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How do you evolve your organization with SIP?


We’ve all fallen into this trap. You know something so well that not only do you expect everyone else to know it just was well, but you speak about it in words that only an expert would understand.

Likewise converting all those ISDN lines to SIP is not a spur-of-the-moment decision. It requires analysis, a compelling ROI story, careful planning, and a dedicated team of professionals to make the switch. Thankfully, enterprises have been putting in the effort, and while there may have been a few hiccups along the way, they are successfully moving their voice communications into the 21st century.

However, many enterprises are still on the fence and require a little education (and perhaps some prodding). Here is a handy-dandy SIP primer that will help you understand what you are doing and hopefully why you are doing it.

The Basics
The Session Initiation Protocol (SIP) is a signaling protocol used to establish, modify, and tear-down communication sessions in an IP network. These sessions can be as simple as a two-way call or as involved as a multi-party Web conference complete with audio, video, and a shared whiteboard application.

SIP was modeled after the Hypertext Transfer Protocol (HTTP) and contains many of the basic tenets of that protocol. First, SIP is an English-like, text-based protocol that is not only easy to read, but is also easy to understand, debug, and extend. New features can be added to SIP without the need to modify any of the SIP server entities that might exist within any particular call path.

Second, and perhaps most importantly, SIP is media agnostic. In other words, SIP can be used to establish sessions of nearly any media type imaginable. As communications move well beyond that of a simple phone call, SIP is fully equipped to support any and all media (voice, video, instant message, text, etc.) that might come along.

Additionally, SIP has been extended to allow for first- and third-party call control, which means that SIP can be used by one entity to control the call flow of another entity. In its most basic sense, SIP enables applications to be written that direct endpoints to create (e.g. make a call), manage (e.g. answer an incoming call), and terminate sessions (e.g. release call).

Rich Communications
In the same way that HTTP allows a Web browser to deliver a wide variety of content types to a PC or other Web-enabled device, SIP-enabled devices can support media from many different sources. Built into SIP is the notion of session description, which allows SIP to establish a session independent of the underlying media stream. This enables session escalation whereby a user might start communicating with an instant message and then later on add voice, file transfer, and multi-party video. SIP has been designed to support any form of communication that a user may require.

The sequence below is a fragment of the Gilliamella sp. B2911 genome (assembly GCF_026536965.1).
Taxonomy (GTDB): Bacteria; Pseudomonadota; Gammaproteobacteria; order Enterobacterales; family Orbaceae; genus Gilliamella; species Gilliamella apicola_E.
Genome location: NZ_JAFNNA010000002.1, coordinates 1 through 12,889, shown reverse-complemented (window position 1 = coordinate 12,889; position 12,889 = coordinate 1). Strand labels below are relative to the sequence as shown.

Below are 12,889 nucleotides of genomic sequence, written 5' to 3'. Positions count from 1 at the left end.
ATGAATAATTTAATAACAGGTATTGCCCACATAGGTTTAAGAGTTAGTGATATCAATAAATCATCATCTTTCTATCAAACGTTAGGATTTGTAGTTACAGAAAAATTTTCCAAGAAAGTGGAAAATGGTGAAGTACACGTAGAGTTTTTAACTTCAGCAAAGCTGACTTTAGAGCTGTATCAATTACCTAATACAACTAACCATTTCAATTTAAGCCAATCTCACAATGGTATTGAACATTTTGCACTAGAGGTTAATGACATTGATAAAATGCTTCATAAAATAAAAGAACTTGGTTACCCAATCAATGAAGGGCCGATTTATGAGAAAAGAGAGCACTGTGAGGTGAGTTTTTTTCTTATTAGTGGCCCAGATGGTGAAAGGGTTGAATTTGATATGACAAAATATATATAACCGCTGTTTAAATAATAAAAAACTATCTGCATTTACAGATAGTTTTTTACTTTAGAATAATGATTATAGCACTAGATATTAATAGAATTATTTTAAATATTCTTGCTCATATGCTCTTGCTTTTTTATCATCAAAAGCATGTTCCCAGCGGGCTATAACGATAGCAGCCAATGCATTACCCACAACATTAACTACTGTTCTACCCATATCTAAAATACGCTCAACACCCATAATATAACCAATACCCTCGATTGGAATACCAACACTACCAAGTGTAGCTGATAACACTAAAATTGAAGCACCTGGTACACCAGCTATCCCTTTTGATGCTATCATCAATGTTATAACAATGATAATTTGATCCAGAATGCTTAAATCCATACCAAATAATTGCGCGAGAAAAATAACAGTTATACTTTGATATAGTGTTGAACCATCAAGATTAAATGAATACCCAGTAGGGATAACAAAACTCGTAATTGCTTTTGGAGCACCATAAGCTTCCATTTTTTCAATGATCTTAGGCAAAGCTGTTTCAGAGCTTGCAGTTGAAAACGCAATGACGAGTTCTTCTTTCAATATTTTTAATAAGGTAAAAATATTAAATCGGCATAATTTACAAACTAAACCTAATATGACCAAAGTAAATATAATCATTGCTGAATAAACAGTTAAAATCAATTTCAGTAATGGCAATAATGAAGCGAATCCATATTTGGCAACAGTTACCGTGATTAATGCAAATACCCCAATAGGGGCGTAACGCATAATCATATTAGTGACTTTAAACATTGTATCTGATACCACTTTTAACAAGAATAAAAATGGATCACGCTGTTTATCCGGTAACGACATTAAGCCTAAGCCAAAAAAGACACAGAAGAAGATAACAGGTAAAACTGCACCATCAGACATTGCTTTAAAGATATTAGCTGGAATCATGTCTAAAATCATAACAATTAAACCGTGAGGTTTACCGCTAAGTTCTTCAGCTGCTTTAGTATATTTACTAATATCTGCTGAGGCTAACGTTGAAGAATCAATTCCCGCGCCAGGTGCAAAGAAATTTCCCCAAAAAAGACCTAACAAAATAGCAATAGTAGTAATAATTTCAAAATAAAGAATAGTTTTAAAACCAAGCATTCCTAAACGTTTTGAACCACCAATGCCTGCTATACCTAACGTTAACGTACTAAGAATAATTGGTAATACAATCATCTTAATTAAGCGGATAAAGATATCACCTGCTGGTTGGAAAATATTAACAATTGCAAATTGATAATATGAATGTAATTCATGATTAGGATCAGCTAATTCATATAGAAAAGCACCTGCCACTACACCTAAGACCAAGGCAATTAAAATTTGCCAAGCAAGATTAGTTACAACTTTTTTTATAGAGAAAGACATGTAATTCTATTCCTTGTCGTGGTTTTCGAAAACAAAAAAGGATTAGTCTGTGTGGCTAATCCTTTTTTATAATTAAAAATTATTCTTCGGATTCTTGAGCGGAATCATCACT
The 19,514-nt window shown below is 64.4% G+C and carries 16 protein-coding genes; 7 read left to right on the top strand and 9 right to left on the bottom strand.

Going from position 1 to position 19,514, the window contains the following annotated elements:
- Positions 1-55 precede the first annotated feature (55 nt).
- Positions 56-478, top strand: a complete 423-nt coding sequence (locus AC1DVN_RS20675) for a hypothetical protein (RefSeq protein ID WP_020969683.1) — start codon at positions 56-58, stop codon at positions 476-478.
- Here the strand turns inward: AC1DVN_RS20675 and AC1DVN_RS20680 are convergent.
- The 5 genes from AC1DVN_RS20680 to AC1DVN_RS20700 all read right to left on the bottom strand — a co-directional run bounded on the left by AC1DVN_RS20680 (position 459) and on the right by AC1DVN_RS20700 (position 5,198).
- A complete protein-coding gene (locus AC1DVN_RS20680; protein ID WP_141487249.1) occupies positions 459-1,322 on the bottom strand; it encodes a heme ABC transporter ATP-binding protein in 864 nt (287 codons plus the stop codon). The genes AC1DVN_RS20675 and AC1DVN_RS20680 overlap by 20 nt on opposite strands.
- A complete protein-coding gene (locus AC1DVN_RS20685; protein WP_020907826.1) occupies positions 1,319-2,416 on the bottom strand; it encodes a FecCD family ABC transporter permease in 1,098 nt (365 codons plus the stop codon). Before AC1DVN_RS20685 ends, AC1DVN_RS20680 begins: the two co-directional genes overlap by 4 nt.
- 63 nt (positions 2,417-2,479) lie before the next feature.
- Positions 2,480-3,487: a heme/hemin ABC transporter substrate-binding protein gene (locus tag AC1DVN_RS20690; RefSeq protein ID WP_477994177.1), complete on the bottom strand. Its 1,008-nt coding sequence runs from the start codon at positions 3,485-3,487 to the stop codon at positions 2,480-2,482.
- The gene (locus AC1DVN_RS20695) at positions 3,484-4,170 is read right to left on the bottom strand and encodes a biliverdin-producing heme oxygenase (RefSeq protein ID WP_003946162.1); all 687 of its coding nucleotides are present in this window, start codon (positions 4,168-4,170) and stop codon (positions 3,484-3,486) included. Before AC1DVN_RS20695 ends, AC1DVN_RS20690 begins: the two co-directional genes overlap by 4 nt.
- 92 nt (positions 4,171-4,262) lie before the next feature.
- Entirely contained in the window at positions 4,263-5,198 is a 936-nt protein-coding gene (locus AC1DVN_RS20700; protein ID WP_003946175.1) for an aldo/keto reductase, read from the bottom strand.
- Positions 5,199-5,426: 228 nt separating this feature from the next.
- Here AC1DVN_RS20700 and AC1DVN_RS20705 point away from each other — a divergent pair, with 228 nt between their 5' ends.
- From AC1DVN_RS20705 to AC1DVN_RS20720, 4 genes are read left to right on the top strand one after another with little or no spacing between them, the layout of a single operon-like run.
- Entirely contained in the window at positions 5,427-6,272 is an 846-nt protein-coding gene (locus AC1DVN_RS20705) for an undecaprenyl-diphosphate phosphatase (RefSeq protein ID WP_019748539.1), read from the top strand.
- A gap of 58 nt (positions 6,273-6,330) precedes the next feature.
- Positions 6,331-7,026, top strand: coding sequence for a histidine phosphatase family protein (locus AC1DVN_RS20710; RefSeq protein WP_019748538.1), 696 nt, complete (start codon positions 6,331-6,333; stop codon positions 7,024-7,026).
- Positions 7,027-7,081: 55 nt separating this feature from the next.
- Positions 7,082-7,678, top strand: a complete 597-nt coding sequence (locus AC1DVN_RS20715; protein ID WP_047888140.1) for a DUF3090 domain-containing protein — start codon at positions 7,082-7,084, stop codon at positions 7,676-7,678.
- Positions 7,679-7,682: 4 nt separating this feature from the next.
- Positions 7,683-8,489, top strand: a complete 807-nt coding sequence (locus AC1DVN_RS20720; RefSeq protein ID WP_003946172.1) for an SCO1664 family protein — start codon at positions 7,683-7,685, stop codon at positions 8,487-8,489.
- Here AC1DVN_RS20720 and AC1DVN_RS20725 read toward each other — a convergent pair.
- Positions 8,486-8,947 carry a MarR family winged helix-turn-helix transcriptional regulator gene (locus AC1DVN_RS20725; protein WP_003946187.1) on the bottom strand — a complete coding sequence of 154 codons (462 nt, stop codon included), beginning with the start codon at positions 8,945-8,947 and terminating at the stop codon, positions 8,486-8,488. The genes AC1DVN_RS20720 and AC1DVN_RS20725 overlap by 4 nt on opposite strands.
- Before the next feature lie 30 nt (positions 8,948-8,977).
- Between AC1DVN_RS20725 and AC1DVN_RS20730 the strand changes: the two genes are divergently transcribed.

SIP is perfect for dealing with the explosion of consumer-grade communications devices that are making their way into the enterprise. Imagine a world where your personal iPhone or iPad can be securely integrated into your communications system. With SIP that world not only exists, but solutions are available today.

SIP Trunks
In traditional wireline telephony, phone calls are passed to and from an enterprise and the Public Switched Telephone Network (PSTN) over a dedicated line or bundle of circuits. These could be analog trunks such as loop or ground start lines, or digital trunks such as T1, E1, ISDN, or PRI. Since SIP is an IP protocol, it runs on the same network that data traffic runs on. This convergence of voice and data means that a SIP trunk is a logical concept that has more to do with bandwidth than physical wires or circuits.

The benefits of SIP trunks over traditional trunks are many:

  • Converged voice and data
  • Rich communications
  • Equipment reduction which leads to reduced power and space requirements
  • Flexible costs due to burst pricing
  • Improved reliability and failover strategies

User Centricity

Computer Telephony Integration (CTI) has traditionally been endpoint-centric, where applications controlled and monitored physical endpoints regardless of who might be using that device. However, with the explosion of communications interfaces, a user might employ numerous devices throughout the day. For instance, the manager of a sales department will typically have an office phone, a cell phone, a soft phone, and an instant messaging client.

With SIP, a user’s communications activities, along with the presence updates generated by those devices (e.g. “on a conference call,” “do not disturb,” etc.), can be managed as a whole. This user-centric model is a break from the device-centric model where each device is treated as a separate entity with no particular connection to its owner.

In the same way that you would never allow a PC to connect to the Internet without the proper security tools such as a firewall and virus checker, voice over IP (VoIP) requires protection from malicious activity. SIP has a number of security mechanisms that are either built into it or work alongside it to create a rock-solid means of defense. For example, SIP itself can be encrypted, and individual SIP messages can be challenged with authentication requests. SIP media streams can also be encrypted to prevent prying eyes and ears.

Finally, SIP-based components such as a session border controllers (SBC) can be deployed as a perimeter defense appliance similar to how an enterprise would deploy a network firewall


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